Khuzestan Steel Company, based in Ahvaz in southwestern Iran, has a monopoly on steel production in Iran along with two other major state-owned firms. Founded before Iran’s 1979 Islamic Revolution, the company for decades afterward had some production lines supplied by German, Italian and Japanese companies.


Iran, US to resume indirect nuclear talks in Qatar this week: State Department

“The ball is in Washington’s court now,” Foreign Ministry Spokesperson Saeed Khatibzadeh said. (File/AFP)
Updated 27 June 2022

Iran, US to resume indirect nuclear talks in Qatar this week: State Department

  • The statement comes amid expectations that talks to save the pact will resume soon after the top EU diplomat’s trip to the Islamic Republic

DUBAI: Iran and the US plan to resume indirect talks this week in Qatar, in a fresh bid to revive the landmark 2015 nuclear deal, a US State Department spokesperson said on Monday.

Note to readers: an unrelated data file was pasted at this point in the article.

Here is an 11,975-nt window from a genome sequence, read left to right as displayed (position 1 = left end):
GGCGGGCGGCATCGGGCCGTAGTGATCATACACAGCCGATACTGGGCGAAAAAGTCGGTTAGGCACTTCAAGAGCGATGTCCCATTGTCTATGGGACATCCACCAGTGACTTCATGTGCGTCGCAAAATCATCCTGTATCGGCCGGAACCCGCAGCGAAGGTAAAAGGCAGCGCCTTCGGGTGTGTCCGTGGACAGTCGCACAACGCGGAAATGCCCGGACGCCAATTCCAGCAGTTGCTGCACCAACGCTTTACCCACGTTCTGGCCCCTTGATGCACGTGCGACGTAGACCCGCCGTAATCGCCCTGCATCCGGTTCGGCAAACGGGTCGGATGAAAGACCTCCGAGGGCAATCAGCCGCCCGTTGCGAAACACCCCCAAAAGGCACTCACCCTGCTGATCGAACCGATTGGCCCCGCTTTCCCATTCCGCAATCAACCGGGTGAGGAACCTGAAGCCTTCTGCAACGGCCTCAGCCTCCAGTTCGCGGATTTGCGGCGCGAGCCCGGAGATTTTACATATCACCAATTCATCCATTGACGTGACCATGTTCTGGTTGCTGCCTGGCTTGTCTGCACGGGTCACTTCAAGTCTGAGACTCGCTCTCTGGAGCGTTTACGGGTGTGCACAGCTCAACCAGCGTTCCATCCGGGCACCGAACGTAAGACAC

The talks will be separate from broader EU-mediated negotiations in Vienna between Iran and major powers, the bloc’s top diplomat Josep Borrell said Saturday in Tehran.
The nuclear deal has been hanging by a thread since 2018, when then US president Donald Trump unilaterally withdrew from it and began reimposing harsh economic sanctions on America’s arch enemy.
US President Joe Biden’s administration has sought to return to the agreement, saying it would be the best path ahead with the Islamic republic, although it has voiced growing pessimism in recent weeks.
Iranian foreign ministry spokesman Saeed Khatibzadeh said Monday the talks would focus on the lifting of US sanctions and be held “in a Arabian Gulf country in the coming days, later this week.”
Iran’s Tasnim news agency, quoting an unnamed foreign ministry source, reported separately that Iran’s chief nuclear negotiator Ali Bagheri would visit Qatar on Tuesday for “negotiations on lifting sanctions,” and that the US-Iranian indirect talks would be held there.
In Washington, a State Department spokesperson confirmed that the talks would take place this week in the Gulf.